Nick thought this was one of the worst films he’d ever seen. I’m not sure. I did find some passages excruciating, but then the story involves two socially inept people attempting to create a relationship and their awkwardness is effectively represented. My main difficulty with the film is that I’m not sure exactly what kind of film it is meant to be – it contains social comedy, romance and drama and has some kind of relationship with melodrama as well as a sense of surrealism and possibly mystery. There is no reason why a classification should be easy to make but here there is an uncomfortable mixture that needs a highly skilled director to keep everything in check. Ernesto Contreras is a first time feature director (of his brother’s script) and I wonder if this is the problem?
The two protagonists are Marina, a 30-something sales assistant in a store selling uniforms for catering staff and Victor, a man of a similar age working as an office assistant in a large insurance company. Their meeting and subsequent conventional dates – a picnic, cinema trip, dancing etc. could have formed the basis for an uneventful courtship drama, but one given an emotional charge by their desperation and the opportunities for a kind of grim comedy. However, the story is framed by another narrative, that of Marina’s elderly employer, a woman who was herself saved from a desperate marriage by her ‘magical’ discovery of sewing skills and an entrepreneurial spirit. The ‘inciting incident’ in the narrative is the employer’s decision to offer a prize draw for all her employees with a two-week beach holiday for two as the prize. Marina wins the draw (made by a pet caged bird) and has to find a partner for the holiday.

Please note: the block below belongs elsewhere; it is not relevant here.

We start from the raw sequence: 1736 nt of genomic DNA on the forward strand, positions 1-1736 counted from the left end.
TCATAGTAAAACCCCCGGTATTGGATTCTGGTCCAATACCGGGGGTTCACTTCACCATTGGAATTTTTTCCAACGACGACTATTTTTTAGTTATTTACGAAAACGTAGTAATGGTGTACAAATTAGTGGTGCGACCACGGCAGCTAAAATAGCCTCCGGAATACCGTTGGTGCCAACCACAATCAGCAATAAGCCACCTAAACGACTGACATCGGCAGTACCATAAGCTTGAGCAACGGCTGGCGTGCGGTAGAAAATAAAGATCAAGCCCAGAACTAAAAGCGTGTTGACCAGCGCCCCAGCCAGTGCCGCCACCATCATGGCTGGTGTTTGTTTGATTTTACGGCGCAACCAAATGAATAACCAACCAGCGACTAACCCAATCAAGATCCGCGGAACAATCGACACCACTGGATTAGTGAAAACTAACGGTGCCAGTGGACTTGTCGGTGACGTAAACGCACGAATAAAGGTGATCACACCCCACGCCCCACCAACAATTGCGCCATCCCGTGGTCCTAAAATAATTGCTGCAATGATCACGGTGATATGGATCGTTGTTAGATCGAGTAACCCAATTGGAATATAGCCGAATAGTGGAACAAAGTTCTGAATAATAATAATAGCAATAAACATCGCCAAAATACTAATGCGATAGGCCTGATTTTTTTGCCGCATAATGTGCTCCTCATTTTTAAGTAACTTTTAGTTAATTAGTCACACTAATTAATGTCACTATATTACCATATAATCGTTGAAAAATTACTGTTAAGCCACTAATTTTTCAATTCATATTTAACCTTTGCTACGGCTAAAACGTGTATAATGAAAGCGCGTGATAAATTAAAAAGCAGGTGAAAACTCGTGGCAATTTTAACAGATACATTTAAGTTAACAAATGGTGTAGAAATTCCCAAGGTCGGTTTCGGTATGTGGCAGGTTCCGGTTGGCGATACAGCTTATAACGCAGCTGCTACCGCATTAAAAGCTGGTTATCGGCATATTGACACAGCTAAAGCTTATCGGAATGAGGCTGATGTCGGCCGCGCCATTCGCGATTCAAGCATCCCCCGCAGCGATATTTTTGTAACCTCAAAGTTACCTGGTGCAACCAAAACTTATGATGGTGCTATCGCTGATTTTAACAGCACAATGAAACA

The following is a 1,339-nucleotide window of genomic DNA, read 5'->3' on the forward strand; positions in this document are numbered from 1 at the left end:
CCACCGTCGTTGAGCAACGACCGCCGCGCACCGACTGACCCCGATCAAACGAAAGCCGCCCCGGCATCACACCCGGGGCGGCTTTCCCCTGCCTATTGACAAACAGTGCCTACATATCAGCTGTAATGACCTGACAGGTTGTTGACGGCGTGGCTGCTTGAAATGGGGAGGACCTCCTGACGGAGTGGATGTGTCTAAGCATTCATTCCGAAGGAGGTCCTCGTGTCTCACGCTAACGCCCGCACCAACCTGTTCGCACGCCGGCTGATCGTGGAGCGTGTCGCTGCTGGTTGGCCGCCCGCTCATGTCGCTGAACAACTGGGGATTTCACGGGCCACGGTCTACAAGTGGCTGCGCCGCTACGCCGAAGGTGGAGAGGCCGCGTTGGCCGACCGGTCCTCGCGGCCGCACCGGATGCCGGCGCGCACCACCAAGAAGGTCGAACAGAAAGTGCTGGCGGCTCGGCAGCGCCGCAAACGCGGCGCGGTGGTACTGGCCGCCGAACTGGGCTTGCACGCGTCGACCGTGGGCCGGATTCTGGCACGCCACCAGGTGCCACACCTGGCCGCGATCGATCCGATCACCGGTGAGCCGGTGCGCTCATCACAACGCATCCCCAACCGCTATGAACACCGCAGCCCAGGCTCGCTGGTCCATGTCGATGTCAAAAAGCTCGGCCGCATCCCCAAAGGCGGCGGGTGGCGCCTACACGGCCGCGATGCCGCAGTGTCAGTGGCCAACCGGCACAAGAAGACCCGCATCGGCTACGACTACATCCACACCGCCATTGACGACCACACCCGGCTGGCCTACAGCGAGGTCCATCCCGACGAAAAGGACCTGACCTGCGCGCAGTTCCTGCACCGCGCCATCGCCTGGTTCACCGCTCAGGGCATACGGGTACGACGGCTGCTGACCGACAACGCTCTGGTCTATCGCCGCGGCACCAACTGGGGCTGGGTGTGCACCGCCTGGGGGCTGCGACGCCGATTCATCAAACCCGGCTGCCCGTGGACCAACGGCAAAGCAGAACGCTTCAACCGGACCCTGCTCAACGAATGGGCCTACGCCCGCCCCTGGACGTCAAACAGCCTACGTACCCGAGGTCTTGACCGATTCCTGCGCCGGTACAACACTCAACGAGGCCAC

As I struggled to read the film, I was troubled by two concerns. The first was the overall filming style. It did look as if director, cinematographer and editor had a specific approach in mind that involved fairly muted colours for the interiors, a play with shallow fields of focus and occasional pull backs to long shots. But quite a lot of the time, this didn’t work. In the picnic scene I waited for some significance to the long shots of traffic, but apart from showing what a poor choice of picnic spot it was, I couldn’t see any reason for the shot selection. In other restaurant scene, I have to agree with Nick that camerawork and editing were simply poorly executed.
My other problem is perhaps tied up with my own perceptions of Mexican cinema – my expectations have been heightened by films that are generally melodramas, political satires or horror/thrillers. The device of bookending the narrative with the employer’s story (heavily dependent on the caged-bird metaphor) meant that I was looking for the slightly surreal/mystery element that you might find in one of Saki’s short stories or in one of Buñuel’s Mexican films. Probably it isn’t there, but I’m still not sure.
Blue Eyelids (Marina wears make-up for the climactic date) won a couple of festival awards and several reviewers have praised the film highly. I’m not sorry I watched it, but I suspect that it wouldn’t stand too much close scrutiny in a second viewing.